Sarah Holland-Batt’s Fishing for Lightning is a book about Australian poetry. As such, it is a rare, and welcome, bird in the literary ecology of our country. It is welcome because poetry, like any other art form, requires a supportive culture that educates and promulgates. Not that Holland-Batt, herself one of our leading poets, is ‘merely’ didactic, or a shill for the muses. Holland-Batt, ... (read more)

David McCooey reviews 'Sandstone Gothic: Confessions of an accidental academic' by Andrew Riemer

June 1998, no. 201 01 June 1998
In retrospect it’s not surprising that Andrew Riemer wrote so insightfully about Shakespeare’s comedies. Those green worlds of transformation are expressive of longing and nostalgia, of social order being restored through the acceptance and reconciliation of opposing forces. That the brute, material world is partly dealt with through nostalgia, fantasy and parody is an idée fixe of Riemer’s ... (read more)

David McCooey reviews 'Threads of Life: Autobiography and the will' by Richard Freadman

August 2001, no. 233 01 August 2001
Samuel Johnson once wilfully said, ‘Sir, we know our will is free, and there’s an end on’t.’ One can understand Johnson’s sentiment. Talk about will can be interminable. If we feel our will to be free, does it matter if it really is? Right now, I’m willing myself to write this review, instead of having dessert or watching Big Brother (‘Will to Power in Big Brother: Or, Are You Smirki ... (read more)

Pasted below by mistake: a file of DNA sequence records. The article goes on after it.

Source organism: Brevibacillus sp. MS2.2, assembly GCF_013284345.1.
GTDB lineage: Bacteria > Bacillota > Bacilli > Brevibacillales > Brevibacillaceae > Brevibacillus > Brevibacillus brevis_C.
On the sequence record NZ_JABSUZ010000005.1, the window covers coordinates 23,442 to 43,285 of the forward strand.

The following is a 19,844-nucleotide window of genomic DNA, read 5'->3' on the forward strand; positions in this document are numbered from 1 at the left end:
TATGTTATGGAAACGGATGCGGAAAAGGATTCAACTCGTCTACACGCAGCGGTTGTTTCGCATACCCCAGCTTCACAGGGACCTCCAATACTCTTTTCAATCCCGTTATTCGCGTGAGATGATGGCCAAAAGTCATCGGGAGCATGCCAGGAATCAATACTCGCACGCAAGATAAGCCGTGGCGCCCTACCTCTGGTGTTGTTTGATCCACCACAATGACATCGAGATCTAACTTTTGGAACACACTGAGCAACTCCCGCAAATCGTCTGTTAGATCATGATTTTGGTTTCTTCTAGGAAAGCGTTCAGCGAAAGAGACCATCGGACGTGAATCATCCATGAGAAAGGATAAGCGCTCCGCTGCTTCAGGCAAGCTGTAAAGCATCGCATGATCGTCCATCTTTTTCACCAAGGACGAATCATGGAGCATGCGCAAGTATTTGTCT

La Trobe University Essay | 'Infidelity: "The Monkey’s Mask" in Poetry and Film' by David McCooey

May 2001, no. 230 01 May 2001
Movies are often criticised for their lack of fidelity, for not keeping faith with their sources, especially novels, their audience, or their glorious antecedents. Infidelity is also a key plot device, especially of genre films: melodrama, comedy, crime, even the western. We keep going back to the movies partly because they don’t give us what we want. The New York poet Frank O’Hara suggests th ... (read more)

David McCooey reviews 'The Queen of Bohemia: The Autobiography of Dulcie Deamer' by Dulcie Deamer and 'An Incidental Memoir' by Robin Dalton

May 1999, no. 210 01 May 1999
It’s interesting how many comic autobiographers are theatrical, like Barry Humphries, Clive James, Hal Porter, and Robin Eakin, whose Aunts up the Cross (1965) is a minor masterpiece and very funny. Eakin’s belated follow-up, An Incidental Memoir, published under her married name of Dalton, compares interestingly with Dulcie Deamer’s posthumously published The Queen of Bohemia. ... (read more)

David McCooey reviews 'The Kangaroo Farm' by Martin Harrison

February–March 1998, no. 198 01 February 1998
Martin Harrison’s attentive poetry must be read attentively: the snaking semi narratives move through the landscape as rivers finding their way. The tonal shifts and mixed modes are fundamental to this collection’s many middle-sized poems that are often (even more than in his previous book, The Distribution of Voice) both verse essay and lyric, as Kevin Hart has noted. Not that all this in its ... (read more)